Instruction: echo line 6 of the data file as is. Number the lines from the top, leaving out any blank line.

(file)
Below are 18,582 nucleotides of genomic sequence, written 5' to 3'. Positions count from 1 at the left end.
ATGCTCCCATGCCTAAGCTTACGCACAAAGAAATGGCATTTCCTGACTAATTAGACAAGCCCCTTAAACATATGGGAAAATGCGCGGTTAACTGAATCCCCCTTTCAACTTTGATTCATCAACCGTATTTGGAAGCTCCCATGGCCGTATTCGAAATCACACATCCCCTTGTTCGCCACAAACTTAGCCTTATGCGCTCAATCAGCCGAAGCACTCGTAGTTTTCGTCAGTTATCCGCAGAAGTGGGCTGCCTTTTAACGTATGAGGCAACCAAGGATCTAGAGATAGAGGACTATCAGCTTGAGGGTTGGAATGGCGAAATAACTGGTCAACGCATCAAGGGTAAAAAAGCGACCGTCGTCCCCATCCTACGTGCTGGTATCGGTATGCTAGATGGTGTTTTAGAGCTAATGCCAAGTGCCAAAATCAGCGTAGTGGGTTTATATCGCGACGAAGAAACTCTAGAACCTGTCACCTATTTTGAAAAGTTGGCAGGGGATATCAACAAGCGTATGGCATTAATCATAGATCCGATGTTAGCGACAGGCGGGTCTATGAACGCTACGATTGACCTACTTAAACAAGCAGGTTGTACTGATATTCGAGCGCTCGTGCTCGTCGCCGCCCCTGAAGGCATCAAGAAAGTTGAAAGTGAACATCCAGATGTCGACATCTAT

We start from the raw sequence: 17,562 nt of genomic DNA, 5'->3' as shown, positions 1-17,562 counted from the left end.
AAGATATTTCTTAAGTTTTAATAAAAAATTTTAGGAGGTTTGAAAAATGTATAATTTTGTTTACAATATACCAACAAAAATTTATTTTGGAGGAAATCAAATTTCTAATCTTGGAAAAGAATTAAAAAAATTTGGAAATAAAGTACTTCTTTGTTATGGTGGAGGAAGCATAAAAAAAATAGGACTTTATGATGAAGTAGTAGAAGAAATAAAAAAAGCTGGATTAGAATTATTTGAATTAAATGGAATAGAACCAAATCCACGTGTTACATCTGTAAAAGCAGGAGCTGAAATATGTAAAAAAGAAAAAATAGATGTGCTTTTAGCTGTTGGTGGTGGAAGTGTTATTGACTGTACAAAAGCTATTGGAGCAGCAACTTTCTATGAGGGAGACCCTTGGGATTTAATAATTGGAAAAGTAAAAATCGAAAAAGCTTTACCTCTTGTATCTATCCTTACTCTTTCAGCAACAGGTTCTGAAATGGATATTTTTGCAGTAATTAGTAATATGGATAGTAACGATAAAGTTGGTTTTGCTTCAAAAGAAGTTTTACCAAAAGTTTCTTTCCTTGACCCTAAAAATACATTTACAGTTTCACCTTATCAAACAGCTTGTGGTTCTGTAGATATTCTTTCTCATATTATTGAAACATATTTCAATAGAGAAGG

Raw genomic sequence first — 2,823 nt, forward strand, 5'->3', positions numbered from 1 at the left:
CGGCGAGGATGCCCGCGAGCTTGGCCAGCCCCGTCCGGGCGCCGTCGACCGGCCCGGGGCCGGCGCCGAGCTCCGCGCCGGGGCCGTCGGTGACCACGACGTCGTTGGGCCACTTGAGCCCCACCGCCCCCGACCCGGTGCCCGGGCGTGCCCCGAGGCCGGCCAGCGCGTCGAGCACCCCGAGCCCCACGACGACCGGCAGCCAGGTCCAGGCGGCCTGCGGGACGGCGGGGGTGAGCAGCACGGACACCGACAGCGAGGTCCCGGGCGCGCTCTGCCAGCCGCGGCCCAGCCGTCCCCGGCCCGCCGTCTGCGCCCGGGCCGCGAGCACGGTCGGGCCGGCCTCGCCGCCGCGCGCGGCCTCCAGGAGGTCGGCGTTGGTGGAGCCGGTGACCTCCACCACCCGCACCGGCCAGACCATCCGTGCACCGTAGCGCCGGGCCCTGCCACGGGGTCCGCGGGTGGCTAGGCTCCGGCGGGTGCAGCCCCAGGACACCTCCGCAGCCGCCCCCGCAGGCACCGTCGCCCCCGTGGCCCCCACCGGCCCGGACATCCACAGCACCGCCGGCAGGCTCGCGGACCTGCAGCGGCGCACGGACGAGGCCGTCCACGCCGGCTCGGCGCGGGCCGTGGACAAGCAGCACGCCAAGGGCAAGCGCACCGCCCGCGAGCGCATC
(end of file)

CGGCGAGGATGCCCGCGAGCTTGGCCAGCCCCGTCCGGGCGCCGTCGACCGGCCCGGGGCCGGCGCCGAGCTCCGCGCCGGGGCCGTCGGTGACCACGACGTCGTTGGGCCACTTGAGCCCCACCGCCCCCGACCCGGTGCCCGGGCGTGCCCCGAGGCCGGCCAGCGCGTCGAGCACCCCGAGCCCCACGACGACCGGCAGCCAGGTCCAGGCGGCCTGCGGGACGGCGGGGGTGAGCAGCACGGACACCGACAGCGAGGTCCCGGGCGCGCTCTGCCAGCCGCGGCCCAGCCGTCCCCGGCCCGCCGTCTGCGCCCGGGCCGCGAGCACGGTCGGGCCGGCCTCGCCGCCGCGCGCGGCCTCCAGGAGGTCGGCGTTGGTGGAGCCGGTGACCTCCACCACCCGCACCGGCCAGACCATCCGTGCACCGTAGCGCCGGGCCCTGCCACGGGGTCCGCGGGTGGCTAGGCTCCGGCGGGTGCAGCCCCAGGACACCTCCGCAGCCGCCCCCGCAGGCACCGTCGCCCCCGTGGCCCCCACCGGCCCGGACATCCACAGCACCGCCGGCAGGCTCGCGGACCTGCAGCGGCGCACGGACGAGGCCGTCCACGCCGGCTCGGCGCGGGCCGTGGACAAGCAGCACGCCAAGGGCAAGCGCACCGCCCGCGAGCGCATC